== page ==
Today is the Day of the Child.
It's great to have a day that commemorates our youngest. But what else should we do? What else must we do to celebrate them as they deserve?
For one thing, we would have a keen appreciation, day in and day out, of the unique capacities and talents of our youngest.
My new book The Philosophy of Childing: Unlocking Creativity, Curiosity and Reason through the Wisdom of Our Youth, spells out in detail how we can go about doing that -- and how, in the process, this in turn will ensure that all of us will flourish to the fullest at every age and stage of life.
The term 'childing' first arrived on the scene around 1250 A.D. Collins American dictionary defines it as: "bearing a cluster of newer blossoms around an older blossom."
Such a rendering, if applied to the human condition, would indicate that there is no shedding of the old as we add the new, but a continual super-adding of the new to the old.
If that's so, then those of us in a position to do so need to do all we can to make sure each and every one of us can unfold in the most optimal ways. Only then can all of cultivate and harness throughout our lives our unique capacities for empathy, reason, curiosity, creativity, exploration.
My 'philosophy of childing' challenges the traditional boundaries between childhood and adulthood. I assert in my book that, rather than lapse into adulthood, we can achieve what the Greeks of old called arête--all-around excellence -- only when we older folks look to children and youth as a lodestar for our own development.
The fact is that never before has our culture been as child-centric as it is today -- and yet, never before has childhood been as strained and pinched. Its seren- dipity and spontaneity is fast disappearing in our heavily vocationalized, over-scheduled culture. Kids are expected to be adults-in-training and to be thinking about college by the time they're in third grade. To the extent that we've bought into this hyper-utilitarian notion of childhood, we not only do tremendous damage to kids, but to ourselves as well, severely constricting our possibilities for being all that we can be.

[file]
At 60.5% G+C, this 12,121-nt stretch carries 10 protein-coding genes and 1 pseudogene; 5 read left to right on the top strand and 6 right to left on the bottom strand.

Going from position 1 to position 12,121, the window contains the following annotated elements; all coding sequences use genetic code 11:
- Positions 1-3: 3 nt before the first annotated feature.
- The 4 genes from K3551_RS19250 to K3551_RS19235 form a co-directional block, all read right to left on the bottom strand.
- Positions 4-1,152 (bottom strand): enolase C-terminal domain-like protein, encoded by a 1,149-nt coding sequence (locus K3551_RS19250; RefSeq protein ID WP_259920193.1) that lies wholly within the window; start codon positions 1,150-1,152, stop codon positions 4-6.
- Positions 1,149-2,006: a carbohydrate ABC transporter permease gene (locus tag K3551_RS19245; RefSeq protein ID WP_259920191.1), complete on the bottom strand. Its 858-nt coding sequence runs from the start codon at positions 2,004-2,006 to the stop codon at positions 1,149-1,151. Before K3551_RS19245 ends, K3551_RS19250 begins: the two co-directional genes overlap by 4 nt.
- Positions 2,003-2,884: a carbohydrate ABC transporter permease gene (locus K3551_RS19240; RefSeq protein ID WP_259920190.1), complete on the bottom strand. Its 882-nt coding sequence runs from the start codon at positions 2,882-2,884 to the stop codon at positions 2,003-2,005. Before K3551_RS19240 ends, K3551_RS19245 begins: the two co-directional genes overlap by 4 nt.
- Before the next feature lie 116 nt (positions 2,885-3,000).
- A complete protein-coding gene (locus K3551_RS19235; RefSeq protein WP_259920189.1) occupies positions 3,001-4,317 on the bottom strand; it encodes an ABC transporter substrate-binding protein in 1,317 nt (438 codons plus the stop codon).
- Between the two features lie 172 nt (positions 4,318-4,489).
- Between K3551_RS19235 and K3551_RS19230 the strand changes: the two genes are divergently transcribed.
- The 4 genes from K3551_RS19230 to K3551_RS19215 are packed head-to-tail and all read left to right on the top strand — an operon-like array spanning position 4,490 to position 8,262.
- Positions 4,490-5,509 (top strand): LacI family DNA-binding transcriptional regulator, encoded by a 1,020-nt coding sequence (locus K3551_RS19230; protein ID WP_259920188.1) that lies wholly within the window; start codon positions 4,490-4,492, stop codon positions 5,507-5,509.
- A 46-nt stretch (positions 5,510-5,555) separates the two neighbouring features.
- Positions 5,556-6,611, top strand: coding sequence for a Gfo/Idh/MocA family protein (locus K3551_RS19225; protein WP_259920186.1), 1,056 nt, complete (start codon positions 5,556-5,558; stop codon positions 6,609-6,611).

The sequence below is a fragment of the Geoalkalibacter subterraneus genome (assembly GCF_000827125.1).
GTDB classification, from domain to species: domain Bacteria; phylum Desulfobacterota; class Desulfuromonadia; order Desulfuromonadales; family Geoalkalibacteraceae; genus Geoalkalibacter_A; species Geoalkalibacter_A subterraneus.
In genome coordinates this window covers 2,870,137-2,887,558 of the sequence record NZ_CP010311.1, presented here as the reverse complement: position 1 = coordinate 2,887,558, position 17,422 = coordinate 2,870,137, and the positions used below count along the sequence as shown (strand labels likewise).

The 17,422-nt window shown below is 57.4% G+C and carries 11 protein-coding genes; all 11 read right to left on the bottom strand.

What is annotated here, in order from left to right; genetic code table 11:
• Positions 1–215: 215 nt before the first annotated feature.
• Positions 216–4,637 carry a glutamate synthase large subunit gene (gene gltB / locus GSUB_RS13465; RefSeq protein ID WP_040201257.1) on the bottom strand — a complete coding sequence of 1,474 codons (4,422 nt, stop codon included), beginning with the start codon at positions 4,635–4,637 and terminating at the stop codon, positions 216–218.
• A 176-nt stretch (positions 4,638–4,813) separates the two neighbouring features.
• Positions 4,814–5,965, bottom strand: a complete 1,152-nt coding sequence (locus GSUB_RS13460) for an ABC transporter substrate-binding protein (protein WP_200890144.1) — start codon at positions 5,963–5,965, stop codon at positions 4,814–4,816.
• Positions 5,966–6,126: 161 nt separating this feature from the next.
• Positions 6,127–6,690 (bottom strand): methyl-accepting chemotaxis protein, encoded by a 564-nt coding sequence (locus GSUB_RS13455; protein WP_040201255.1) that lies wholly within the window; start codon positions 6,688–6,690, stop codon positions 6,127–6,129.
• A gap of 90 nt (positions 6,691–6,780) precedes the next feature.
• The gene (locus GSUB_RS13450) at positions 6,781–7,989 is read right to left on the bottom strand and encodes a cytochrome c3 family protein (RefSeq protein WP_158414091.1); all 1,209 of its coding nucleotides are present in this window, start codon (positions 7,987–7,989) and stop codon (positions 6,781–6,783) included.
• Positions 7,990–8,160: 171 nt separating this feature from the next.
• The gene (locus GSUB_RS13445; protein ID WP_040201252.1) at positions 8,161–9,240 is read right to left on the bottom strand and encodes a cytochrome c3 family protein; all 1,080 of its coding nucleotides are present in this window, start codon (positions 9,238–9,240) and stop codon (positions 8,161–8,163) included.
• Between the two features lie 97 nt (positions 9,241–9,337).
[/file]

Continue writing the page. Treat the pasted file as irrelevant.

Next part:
If I could boil my philosophy of childing to one sentence, it's this: Children and adults need each other's talents and skills and stores of wisdom equally if each is to develop to the full.
This philosophy of mine is born of twenty years of experience having the privilege of philosophizing with kids across the globe (dialogues of which have been included in all my books for adults, and of course in my children's books, The Philosophers' Club (also translated into Spanish) and Ceci Ann's Day of Why
I never fail to learn something new about myself, and my world, because of my regular philosophical give-and-takes with children and youth. Ourr society misses out and loses out big time when we adults do not take the time on regular occasions to engage with our youngest as equal human beings. If we did, we might take a giant step forward in advocating for their greater right to self-determination, and their much greater involvement, with real clout, in the civic sphere.
If we are to become more adept at parenting, at 'adulting,' at all-around human-beinging, than I hope you will at least consider becoming a devotee of childing. If you do, you'll become a lifelong work in progress, a sculpture in the making in which you forever become more connected, more inquisitive, as the years pass.
I would like for us adults to be able to look back one day and be proud that we did all we could to herald in an Age of Childing.
What better day to get started than today, the Day of the Child.